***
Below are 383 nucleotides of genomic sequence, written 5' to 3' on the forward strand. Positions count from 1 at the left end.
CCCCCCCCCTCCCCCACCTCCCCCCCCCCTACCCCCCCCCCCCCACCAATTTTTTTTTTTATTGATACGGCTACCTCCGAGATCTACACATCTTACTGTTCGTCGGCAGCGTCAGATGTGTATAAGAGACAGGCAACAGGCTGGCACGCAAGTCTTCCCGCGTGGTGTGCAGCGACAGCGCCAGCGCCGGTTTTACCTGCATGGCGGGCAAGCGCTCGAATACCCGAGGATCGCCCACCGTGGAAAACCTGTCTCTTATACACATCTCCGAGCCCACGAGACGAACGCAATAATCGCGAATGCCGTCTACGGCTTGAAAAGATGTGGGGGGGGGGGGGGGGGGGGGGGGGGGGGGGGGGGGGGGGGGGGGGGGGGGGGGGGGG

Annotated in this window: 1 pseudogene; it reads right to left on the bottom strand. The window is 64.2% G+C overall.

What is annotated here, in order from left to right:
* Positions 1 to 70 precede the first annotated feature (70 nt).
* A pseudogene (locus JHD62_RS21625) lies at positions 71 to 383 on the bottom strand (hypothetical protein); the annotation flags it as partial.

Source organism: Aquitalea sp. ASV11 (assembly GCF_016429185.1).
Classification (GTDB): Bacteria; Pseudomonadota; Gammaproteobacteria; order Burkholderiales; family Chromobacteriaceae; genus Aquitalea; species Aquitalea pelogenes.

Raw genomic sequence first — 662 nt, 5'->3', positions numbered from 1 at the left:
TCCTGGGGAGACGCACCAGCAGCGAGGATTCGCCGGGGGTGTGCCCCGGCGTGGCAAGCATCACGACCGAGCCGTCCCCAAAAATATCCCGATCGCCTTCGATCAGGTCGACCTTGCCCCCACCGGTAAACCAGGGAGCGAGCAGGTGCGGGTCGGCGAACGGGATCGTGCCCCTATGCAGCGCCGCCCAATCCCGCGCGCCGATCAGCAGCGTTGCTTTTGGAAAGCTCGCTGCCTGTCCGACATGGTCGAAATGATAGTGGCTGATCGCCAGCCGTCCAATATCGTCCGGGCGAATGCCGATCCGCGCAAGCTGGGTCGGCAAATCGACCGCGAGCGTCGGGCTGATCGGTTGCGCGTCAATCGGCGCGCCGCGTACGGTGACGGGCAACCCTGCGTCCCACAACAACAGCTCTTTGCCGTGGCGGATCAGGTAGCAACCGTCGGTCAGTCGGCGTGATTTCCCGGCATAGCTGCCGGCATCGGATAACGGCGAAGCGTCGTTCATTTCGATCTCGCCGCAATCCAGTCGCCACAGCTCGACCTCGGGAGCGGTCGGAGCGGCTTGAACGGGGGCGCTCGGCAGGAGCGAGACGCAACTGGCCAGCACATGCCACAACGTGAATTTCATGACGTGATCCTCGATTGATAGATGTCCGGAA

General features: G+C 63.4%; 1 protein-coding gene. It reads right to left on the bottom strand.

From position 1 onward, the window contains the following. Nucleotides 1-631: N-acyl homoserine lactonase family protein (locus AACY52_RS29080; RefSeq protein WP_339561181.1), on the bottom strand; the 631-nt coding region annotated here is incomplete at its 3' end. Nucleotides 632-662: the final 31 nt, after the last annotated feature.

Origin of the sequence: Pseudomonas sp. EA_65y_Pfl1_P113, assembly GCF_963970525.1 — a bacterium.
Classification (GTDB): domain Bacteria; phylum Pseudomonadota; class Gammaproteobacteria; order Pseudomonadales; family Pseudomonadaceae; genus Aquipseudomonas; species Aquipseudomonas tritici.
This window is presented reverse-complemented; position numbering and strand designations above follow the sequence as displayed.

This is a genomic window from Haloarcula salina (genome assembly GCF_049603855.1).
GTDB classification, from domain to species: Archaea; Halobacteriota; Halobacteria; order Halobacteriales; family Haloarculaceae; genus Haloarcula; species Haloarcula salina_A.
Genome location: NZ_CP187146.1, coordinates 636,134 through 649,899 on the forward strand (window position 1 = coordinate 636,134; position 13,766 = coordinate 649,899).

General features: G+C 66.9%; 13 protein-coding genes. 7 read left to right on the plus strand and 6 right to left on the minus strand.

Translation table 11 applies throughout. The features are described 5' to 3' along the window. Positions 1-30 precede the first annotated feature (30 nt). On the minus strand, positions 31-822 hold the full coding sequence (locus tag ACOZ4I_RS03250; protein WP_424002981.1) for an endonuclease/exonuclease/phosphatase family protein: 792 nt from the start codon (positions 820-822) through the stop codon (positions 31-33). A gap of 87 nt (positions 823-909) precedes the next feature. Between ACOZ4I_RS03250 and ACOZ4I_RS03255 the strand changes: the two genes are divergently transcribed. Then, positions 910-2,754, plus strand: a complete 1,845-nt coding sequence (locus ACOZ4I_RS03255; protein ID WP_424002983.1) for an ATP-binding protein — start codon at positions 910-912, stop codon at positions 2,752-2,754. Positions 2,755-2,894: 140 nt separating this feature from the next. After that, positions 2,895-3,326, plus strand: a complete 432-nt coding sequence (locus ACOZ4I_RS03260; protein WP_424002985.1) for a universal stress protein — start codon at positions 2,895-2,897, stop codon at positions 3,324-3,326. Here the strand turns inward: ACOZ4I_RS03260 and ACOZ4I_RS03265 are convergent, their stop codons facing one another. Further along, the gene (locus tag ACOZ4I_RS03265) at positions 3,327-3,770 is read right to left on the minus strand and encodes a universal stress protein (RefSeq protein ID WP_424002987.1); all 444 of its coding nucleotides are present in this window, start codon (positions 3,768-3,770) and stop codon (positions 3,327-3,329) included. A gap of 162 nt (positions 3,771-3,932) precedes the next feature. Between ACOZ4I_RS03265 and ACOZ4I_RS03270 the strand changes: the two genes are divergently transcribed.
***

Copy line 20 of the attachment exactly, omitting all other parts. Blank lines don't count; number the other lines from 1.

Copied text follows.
Translation table 11 applies throughout. The features are described 5' to 3' along the window. Positions 1-30 precede the first annotated feature (30 nt). On the minus strand, positions 31-822 hold the full coding sequence (locus tag ACOZ4I_RS03250; protein WP_424002981.1) for an endonuclease/exonuclease/phosphatase family protein: 792 nt from the start codon (positions 820-822) through the stop codon (positions 31-33). A gap of 87 nt (positions 823-909) precedes the next feature. Between ACOZ4I_RS03250 and ACOZ4I_RS03255 the strand changes: the two genes are divergently transcribed. Then, positions 910-2,754, plus strand: a complete 1,845-nt coding sequence (locus ACOZ4I_RS03255; protein ID WP_424002983.1) for an ATP-binding protein — start codon at positions 910-912, stop codon at positions 2,752-2,754. Positions 2,755-2,894: 140 nt separating this feature from the next. After that, positions 2,895-3,326, plus strand: a complete 432-nt coding sequence (locus ACOZ4I_RS03260; protein WP_424002985.1) for a universal stress protein — start codon at positions 2,895-2,897, stop codon at positions 3,324-3,326. Here the strand turns inward: ACOZ4I_RS03260 and ACOZ4I_RS03265 are convergent, their stop codons facing one another. Further along, the gene (locus tag ACOZ4I_RS03265) at positions 3,327-3,770 is read right to left on the minus strand and encodes a universal stress protein (RefSeq protein ID WP_424002987.1); all 444 of its coding nucleotides are present in this window, start codon (positions 3,768-3,770) and stop codon (positions 3,327-3,329) included. A gap of 162 nt (positions 3,771-3,932) precedes the next feature. Between ACOZ4I_RS03265 and ACOZ4I_RS03270 the strand changes: the two genes are divergently transcribed.